The creators of Broadway hit Dear Evan Hansen tell BBC News why depression, loneliness and “grief tourism” are suitable subjects for a West End musical.
For something which is often well-intentioned, “grief tourism” is a particularly crude term.
It was first assigned to those who attend memorial services or visit home towns of people who have died, despite having no personal connection to the deceased.
In the age of social media, however, its meaning has expanded.
Nowadays, with celebrities in particular, many of us post online tributes when someone dies, expressing sorrow as if the famous figure was a close friend or family member.
Often, if a member of the public feels they’ve grown up with a particular pop star or broadcaster, the personal connection may well feel very real indeed.
Dear Evan Hansen, a Tony-winning musical that has just opened in London’s West End, takes this idea to its extreme.
The show’s title character struggles to fit in and make friends at school. So when a classmate, Connor Murphy, takes his own life, Evan pretends the pair had a close friendship.
One lie spirals into another, as memorial fundraising campaigns are set up and Hansen becomes popular at school for the false memories he shares of his time with Connor.
“One of the things we wanted to get at was just touching on that phenomenon and presenting it, but also trying to poke at it and drill down on it and say ‘what is it that makes each of us susceptible to doing that?'” asks Justin Paul, who wrote the show’s music and lyrics with Benj Pasek.
“‘Why is grief tourism a thing? Why has it become a thing?'”
Lead actor Sam Tutty, who is making his West End debut in the show, admits it’s a familiar concept to most of us.
“Ninety percent of the time, I can identify with grief tourism,” he says. “I’ve been in situations where people have been like ‘Oh, it’s so sad’, even for celebrities. And it’s like ‘come on’, but I’m totally guilty of it as well.
“I think that whole message is kind of unspoken and taboo. It is a really interesting topic and I’m pleased it’s so prevalent within the piece.”
“It captures the agonies of youth, allows the songs to grow out of the action and boasts a great role, here memorably taken by Sam Tutty, for its lead actor,” wrote Michael Billington in The Guardian.
In his four-star review, however, Billington suggests the optimistic ending is arguably unrealistic.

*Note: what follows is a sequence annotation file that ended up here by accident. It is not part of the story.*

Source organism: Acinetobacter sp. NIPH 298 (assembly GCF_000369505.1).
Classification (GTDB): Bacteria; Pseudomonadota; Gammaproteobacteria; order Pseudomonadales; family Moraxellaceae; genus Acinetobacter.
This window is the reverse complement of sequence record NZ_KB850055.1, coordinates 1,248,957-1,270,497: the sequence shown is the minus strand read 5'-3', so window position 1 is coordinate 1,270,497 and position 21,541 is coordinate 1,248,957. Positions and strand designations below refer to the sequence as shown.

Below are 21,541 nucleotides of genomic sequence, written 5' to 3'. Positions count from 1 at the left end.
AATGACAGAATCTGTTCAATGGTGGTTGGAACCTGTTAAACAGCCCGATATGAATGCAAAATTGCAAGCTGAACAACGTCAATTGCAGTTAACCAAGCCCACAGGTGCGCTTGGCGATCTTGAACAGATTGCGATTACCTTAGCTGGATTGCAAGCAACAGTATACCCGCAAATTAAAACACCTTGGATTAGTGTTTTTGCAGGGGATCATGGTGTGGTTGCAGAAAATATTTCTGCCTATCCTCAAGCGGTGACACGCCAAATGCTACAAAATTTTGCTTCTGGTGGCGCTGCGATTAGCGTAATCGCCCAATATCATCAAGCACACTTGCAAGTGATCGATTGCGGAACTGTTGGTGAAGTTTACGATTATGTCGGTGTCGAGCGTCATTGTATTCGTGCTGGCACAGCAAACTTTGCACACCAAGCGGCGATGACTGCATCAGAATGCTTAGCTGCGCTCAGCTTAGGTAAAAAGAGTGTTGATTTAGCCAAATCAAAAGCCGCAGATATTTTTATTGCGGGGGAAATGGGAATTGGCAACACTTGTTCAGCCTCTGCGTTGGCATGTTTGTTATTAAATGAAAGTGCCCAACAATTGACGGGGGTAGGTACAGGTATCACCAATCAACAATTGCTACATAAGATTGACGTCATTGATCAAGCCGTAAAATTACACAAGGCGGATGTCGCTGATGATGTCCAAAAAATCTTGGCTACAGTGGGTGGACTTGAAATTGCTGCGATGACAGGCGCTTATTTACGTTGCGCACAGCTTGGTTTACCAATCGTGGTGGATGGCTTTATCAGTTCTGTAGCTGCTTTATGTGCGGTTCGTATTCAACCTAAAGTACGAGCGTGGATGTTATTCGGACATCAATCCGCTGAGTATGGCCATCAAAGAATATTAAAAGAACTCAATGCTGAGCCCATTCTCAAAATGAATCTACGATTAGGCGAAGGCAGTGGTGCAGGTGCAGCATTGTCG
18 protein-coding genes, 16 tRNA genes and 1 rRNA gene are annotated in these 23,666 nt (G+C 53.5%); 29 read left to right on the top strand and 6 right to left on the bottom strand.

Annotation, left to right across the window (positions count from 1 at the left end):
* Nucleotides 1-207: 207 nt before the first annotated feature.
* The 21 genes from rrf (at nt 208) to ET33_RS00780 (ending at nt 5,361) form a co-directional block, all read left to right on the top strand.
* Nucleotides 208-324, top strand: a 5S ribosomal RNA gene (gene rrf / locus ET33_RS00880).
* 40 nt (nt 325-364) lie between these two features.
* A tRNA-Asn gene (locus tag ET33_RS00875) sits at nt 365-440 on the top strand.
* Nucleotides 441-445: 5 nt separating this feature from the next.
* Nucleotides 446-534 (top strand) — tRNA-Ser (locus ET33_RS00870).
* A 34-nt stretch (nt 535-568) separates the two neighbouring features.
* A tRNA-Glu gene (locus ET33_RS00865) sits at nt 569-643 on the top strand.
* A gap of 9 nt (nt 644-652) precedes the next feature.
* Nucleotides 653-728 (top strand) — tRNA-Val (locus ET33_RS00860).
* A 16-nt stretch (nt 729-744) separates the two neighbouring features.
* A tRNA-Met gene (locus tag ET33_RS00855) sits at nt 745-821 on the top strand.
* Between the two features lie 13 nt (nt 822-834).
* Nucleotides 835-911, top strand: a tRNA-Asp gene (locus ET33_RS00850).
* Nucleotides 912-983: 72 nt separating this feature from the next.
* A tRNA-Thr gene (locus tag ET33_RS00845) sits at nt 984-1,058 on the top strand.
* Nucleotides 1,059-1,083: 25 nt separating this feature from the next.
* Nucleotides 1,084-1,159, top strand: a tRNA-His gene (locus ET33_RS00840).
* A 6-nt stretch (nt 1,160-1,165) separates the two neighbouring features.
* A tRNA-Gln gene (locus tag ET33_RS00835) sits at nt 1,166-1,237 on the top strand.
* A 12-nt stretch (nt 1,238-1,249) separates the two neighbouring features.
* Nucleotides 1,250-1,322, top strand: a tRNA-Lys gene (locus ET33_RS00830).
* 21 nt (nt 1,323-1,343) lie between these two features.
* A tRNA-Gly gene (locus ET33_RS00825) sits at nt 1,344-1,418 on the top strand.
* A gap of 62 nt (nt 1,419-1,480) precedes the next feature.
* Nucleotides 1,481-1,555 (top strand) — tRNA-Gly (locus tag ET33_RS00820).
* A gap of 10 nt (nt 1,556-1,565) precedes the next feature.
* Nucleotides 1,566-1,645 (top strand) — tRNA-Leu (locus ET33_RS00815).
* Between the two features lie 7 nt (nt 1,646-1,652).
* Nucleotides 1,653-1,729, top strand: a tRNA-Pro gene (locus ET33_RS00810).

“If I didn’t totally surrender to the show, it is because it lacks the courage to admit that high anxiety is not so easily cured,” he writes.
Paul Taylor of The Independent awarded the show five stars but made a similar point, questioning “the redemptive lack of recrimination in the uplift of the close”.
Writing in the Evening Standard, meanwhile, critic Nick Curtis said the “sympathy the show demands for Evan… feels a stretch”.
While the tendency towards happy endings in West End shows is understandable, book writer Steven Levenson says his priority was simply to get people thinking about their own conduct after death.
“I think we just hope that it allows people to ask questions about their own behaviour online, and how we all kind of present a certain version of ourselves to the public versus who we really are,” he says.
“I think [grief tourism] is one of the fascinating and troubling things about the internet.”
‘Everyone is struggling’
The show raises a range of other issues too, including depression and social anxiety. The themes are unusually dark for what is an otherwise fairly traditional musical.
For Pasek, the show takes on a new meaning with its London transfer. “In the UK in particular, a lot of British audiences and folks that I know that are from here have talked about the stiff upper lip in this culture.”
Dear Evan Hensen, he explains, is about “beginning to really dismantle the stiff upper lip and the idea of emotional accessibility and talking about things that are difficult to talk about, the taboo subjects.
“[It’s about] talking about therapy, depression, loneliness and not just presenting a version of ourselves that we’re okay and we’re Teflon, we’re invincible.
“Everyone is struggling with something, and if we can present and show the vulnerable parts of ourselves, we realise that so many other people are going through similar things, and that we’re loveable, even if we feel like we’re broken.”
The Broadway production saw Pitch Perfect star Ben Platt receive rave reviews in the leading role. Tutty looks set to follow suit, with the Evening Standard describing his performance as “startlingly raw and convincing”.
The standing ovation at the show’s opening night on Tuesday suggests it will go down as well in London as it has on Broadway – even if, as director Michael Greif acknowledges, one or two tweaks had to be made to the script.
“There are certain issues that don’t mean as much to a British company,” he explains. “What senior year means to a bunch of 17-year-olds in America is slightly different I think.
“The notion of one family offering tuition to another family also needed a bit of translation. We changed a couple of references, there were a few little tweaks, but the issues are the issues.
“They really are universal, and it translated beautifully.”
Dear Evan Hansen continues at the Noel Coward Theatre in London.